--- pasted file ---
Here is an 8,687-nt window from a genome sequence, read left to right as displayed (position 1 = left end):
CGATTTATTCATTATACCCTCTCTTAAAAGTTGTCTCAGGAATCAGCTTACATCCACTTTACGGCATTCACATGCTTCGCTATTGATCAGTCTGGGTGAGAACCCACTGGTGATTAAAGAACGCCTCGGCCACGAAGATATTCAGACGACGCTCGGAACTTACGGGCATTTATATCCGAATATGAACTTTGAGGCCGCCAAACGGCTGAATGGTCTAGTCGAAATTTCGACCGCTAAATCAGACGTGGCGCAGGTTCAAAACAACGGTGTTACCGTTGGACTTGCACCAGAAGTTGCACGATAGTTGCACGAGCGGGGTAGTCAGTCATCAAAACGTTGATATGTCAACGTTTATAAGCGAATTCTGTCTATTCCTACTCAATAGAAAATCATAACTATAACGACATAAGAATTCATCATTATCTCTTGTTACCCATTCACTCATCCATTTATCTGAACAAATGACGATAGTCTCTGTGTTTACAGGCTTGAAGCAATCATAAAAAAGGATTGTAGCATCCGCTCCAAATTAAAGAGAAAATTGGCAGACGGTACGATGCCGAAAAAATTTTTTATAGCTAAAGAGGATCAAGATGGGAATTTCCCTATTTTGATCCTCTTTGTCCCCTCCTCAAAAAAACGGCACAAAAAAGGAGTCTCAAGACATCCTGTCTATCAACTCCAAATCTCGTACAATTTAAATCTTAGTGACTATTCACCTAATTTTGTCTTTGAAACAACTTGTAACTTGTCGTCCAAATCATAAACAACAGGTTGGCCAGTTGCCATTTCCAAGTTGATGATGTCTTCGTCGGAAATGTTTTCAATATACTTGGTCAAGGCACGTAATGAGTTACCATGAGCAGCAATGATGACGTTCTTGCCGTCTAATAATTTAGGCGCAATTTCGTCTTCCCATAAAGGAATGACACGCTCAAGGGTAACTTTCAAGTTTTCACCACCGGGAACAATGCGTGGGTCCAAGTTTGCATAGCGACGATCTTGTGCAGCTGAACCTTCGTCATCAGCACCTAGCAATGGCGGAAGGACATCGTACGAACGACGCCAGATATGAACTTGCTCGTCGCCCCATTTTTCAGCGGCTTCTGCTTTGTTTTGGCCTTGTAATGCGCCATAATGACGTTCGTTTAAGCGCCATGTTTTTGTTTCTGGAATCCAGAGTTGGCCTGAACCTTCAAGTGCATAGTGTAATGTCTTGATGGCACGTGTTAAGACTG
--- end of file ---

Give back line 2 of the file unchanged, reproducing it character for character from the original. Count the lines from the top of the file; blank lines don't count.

CGATTTATTCATTATACCCTCTCTTAAAAGTTGTCTCAGGAATCAGCTTACATCCACTTTACGGCATTCACATGCTTCGCTATTGATCAGTCTGGGTGAGAACCCACTGGTGATTAAAGAACGCCTCGGCCACGAAGATATTCAGACGACGCTCGGAACTTACGGGCATTTATATCCGAATATGAACTTTGAGGCCGCCAAACGGCTGAATGGTCTAGTCGAAATTTCGACCGCTAAATCAGACGTGGCGCAGGTTCAAAACAACGGTGTTACCGTTGGACTTGCACCAGAAGTTGCACGATAGTTGCACGAGCGGGGTAGTCAGTCATCAAAACGTTGATATGTCAACGTTTATAAGCGAATTCTGTCTATTCCTACTCAATAGAAAATCATAACTATAACGACATAAGAATTCATCATTATCTCTTGTTACCCATTCACTCATCCATTTATCTGAACAAATGACGATAGTCTCTGTGTTTACAGGCTTGAAGCAATCATAAAAAAGGATTGTAGCATCCGCTCCAAATTAAAGAGAAAATTGGCAGACGGTACGATGCCGAAAAAATTTTTTATAGCTAAAGAGGATCAAGATGGGAATTTCCCTATTTTGATCCTCTTTGTCCCCTCCTCAAAAAAACGGCACAAAAAAGGAGTCTCAAGACATCCTGTCTATCAACTCCAAATCTCGTACAATTTAAATCTTAGTGACTATTCACCTAATTTTGTCTTTGAAACAACTTGTAACTTGTCGTCCAAATCATAAACAACAGGTTGGCCAGTTGCCATTTCCAAGTTGATGATGTCTTCGTCGGAAATGTTTTCAATATACTTGGTCAAGGCACGTAATGAGTTACCATGAGCAGCAATGATGACGTTCTTGCCGTCTAATAATTTAGGCGCAATTTCGTCTTCCCATAAAGGAATGACACGCTCAAGGGTAACTTTCAAGTTTTCACCACCGGGAACAATGCGTGGGTCCAAGTTTGCATAGCGACGATCTTGTGCAGCTGAACCTTCGTCATCAGCACCTAGCAATGGCGGAAGGACATCGTACGAACGACGCCAGATATGAACTTGCTCGTCGCCCCATTTTTCAGCGGCTTCTGCTTTGTTTTGGCCTTGTAATGCGCCATAATGACGTTCGTTTAAGCGCCATGTTTTTGTTTCTGGAATCCAGAGTTGGCCTGAACCTTCAAGTGCATAGTGTAATGTCTTGATGGCACGTGTTAAGACTG